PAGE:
As you probably know by now, we plan to run GraphConnect on Nov 6 2012 in San Francisco.
For the event, the Neo4j community team devised some interesting hacking challenges.
One challenge is recording an interaction-graph based on OpenBeacon-RFID tracking much like the one we worked on during JRubyConf.EU
The other one has a backstory:
Andreas and Michael were chatting about graph datasets, their representation and especially conference data related to GraphConnect. Andreas suggested to rake the visualizations in sand much like you’d do in a Zen-Garden. So Michael started to search the web for javascript libraries that would be able to achieve such an effect but came across something much more incredible. The kickstarter-backed Zen-Table project by Simon Hallam is a autonomous Zen garden in a box (on a table).
Zen-Table is an ingenious mechanism consisting of a microcontroller, strong neodynium magnets and a plotter like mechanism to move the “drawing head” across sand on top of a coffee- or desktop-table. Of course the table is programmable. It allows for static images from a SD-card to be drawn in the sand and also dynamic renderings via an USB-port.

The drawing is controlled with programming language called table-script which has some basic commands like: Robot.LineTo(x,y,final-speed) or Robot.LineToSmooth(x,y), Robot.Clear[X|Y](), Robot.Home() and some more. Simon created a javascript library to generate that table-script on demand as well as an image tracer. You can find all this in action at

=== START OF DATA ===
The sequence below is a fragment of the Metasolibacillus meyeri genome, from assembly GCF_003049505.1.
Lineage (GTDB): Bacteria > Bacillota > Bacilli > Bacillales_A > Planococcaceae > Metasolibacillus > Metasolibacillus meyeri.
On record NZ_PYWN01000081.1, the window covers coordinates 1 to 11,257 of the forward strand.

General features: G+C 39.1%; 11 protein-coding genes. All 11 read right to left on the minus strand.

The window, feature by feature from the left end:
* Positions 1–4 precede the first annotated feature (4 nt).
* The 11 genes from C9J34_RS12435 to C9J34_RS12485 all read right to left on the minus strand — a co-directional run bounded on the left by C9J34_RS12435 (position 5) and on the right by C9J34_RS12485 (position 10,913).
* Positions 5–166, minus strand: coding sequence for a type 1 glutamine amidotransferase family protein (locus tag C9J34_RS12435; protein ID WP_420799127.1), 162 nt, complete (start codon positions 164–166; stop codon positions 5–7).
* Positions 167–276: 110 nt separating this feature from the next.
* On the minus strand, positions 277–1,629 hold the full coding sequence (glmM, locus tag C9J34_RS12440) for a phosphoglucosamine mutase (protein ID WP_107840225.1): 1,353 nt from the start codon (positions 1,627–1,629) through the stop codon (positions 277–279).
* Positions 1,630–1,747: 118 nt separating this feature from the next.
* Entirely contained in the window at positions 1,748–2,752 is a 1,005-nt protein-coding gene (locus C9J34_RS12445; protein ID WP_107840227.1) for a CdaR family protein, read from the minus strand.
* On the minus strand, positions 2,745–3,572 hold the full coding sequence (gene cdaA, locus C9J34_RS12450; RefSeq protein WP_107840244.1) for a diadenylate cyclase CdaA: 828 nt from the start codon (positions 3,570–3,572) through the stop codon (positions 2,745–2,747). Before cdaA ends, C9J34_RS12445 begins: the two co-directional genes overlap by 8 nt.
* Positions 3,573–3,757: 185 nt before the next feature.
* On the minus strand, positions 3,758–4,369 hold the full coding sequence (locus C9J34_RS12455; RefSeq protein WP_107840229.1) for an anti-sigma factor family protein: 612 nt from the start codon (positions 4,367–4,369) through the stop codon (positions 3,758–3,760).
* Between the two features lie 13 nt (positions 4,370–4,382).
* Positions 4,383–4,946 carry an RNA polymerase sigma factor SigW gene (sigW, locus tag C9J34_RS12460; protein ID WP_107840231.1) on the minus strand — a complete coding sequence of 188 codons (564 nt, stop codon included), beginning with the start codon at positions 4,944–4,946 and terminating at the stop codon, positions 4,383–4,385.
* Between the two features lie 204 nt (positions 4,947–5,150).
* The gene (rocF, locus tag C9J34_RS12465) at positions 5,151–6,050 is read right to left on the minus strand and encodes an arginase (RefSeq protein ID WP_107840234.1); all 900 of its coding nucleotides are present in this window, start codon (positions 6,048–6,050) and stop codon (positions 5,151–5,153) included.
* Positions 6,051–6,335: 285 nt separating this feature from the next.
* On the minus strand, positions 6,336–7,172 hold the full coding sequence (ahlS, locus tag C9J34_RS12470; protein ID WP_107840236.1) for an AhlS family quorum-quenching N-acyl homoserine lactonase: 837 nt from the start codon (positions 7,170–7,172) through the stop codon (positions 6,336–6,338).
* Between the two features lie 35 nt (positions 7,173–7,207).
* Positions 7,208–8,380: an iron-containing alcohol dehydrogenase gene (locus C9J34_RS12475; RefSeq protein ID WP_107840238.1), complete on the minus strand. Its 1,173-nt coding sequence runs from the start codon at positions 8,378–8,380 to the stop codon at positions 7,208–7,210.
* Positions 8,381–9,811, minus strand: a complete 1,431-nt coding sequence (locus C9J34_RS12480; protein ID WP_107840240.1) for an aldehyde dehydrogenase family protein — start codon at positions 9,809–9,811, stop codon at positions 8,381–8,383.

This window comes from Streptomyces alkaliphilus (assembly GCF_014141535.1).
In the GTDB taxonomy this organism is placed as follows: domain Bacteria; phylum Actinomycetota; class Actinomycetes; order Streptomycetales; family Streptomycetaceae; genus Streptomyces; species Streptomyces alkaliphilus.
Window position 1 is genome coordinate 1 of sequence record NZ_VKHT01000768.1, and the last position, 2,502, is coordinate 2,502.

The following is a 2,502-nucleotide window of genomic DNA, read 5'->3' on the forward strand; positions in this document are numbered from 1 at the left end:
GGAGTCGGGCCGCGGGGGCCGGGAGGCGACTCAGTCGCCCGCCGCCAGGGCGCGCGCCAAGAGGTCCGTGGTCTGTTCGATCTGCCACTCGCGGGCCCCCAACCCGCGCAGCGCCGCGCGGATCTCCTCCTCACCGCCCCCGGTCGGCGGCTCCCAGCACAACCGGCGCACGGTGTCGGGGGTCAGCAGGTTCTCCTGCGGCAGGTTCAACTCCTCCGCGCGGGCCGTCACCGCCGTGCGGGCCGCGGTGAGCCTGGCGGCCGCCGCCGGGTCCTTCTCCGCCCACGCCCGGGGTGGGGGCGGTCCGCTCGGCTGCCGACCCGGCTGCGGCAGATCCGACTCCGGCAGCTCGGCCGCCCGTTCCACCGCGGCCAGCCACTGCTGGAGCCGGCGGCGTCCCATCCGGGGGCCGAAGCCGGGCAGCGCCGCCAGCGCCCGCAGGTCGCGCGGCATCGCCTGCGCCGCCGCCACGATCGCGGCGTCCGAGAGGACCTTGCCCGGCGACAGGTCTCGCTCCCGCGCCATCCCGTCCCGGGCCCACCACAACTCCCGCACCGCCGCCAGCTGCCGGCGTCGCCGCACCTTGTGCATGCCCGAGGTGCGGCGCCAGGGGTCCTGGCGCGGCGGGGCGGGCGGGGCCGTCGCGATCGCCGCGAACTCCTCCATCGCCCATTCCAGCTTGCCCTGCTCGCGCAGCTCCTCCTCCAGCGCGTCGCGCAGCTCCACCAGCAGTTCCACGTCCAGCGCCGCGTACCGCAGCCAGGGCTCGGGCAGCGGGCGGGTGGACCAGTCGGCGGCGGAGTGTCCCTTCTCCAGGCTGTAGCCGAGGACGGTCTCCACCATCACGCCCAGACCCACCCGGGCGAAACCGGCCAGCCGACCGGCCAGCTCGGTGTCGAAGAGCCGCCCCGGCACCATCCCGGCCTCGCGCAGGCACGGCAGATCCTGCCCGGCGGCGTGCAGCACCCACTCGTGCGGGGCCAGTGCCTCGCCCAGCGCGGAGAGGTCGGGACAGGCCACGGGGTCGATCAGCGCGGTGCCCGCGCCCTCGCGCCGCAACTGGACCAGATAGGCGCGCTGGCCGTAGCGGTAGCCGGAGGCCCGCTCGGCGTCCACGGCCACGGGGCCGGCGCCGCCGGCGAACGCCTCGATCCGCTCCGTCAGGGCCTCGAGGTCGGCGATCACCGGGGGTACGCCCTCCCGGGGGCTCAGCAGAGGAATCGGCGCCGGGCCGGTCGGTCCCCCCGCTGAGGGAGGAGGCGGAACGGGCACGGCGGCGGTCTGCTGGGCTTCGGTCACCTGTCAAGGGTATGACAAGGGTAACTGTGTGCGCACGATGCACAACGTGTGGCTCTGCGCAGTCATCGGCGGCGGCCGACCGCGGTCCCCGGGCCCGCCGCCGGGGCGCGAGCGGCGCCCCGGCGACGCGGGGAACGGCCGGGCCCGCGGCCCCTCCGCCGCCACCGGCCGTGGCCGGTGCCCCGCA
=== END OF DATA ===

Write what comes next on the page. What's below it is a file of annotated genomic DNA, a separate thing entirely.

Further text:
Live at GraphConnect: a Challenge for You

So our desktop Zen-Table will be there at GraphConnect, waiting for you in our Community CafĂ©. We’re super excited about having this opportunity to hack with it.
We thought about combining the Zen with a Raspberry Pi to allow external access via http and running a JavaScript engine on the Pi to generate the necessary table-script on demand.
Your challenge is now to come up with graph renderings that are well suited to visualize a small or medium size dataset on the sand of the Zen-Table. You can try your ideas at with some static graph data.
We look forward to your suggestions and will invite the two best ideas to come along to GraphConnect.


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